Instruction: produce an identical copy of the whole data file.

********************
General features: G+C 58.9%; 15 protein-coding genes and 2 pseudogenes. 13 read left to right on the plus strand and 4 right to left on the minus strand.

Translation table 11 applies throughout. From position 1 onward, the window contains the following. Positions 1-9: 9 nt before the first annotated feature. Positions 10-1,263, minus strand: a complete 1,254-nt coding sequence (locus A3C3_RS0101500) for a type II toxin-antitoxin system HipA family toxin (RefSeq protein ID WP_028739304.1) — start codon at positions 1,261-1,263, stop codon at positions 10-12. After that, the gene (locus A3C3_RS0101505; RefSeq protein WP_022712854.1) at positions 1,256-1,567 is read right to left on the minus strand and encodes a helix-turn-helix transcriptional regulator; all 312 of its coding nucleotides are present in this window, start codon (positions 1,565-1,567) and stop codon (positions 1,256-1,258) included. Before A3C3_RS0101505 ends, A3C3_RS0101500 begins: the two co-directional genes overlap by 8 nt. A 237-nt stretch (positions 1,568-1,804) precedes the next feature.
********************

General features: G+C 58.9%; 15 protein-coding genes and 2 pseudogenes. 13 read left to right on the plus strand and 4 right to left on the minus strand.

Translation table 11 applies throughout. From position 1 onward, the window contains the following. Positions 1-9: 9 nt before the first annotated feature. Positions 10-1,263, minus strand: a complete 1,254-nt coding sequence (locus A3C3_RS0101500) for a type II toxin-antitoxin system HipA family toxin (RefSeq protein ID WP_028739304.1) — start codon at positions 1,261-1,263, stop codon at positions 10-12. After that, the gene (locus A3C3_RS0101505; RefSeq protein WP_022712854.1) at positions 1,256-1,567 is read right to left on the minus strand and encodes a helix-turn-helix transcriptional regulator; all 312 of its coding nucleotides are present in this window, start codon (positions 1,565-1,567) and stop codon (positions 1,256-1,258) included. Before A3C3_RS0101505 ends, A3C3_RS0101500 begins: the two co-directional genes overlap by 8 nt. A 237-nt stretch (positions 1,568-1,804) precedes the next feature.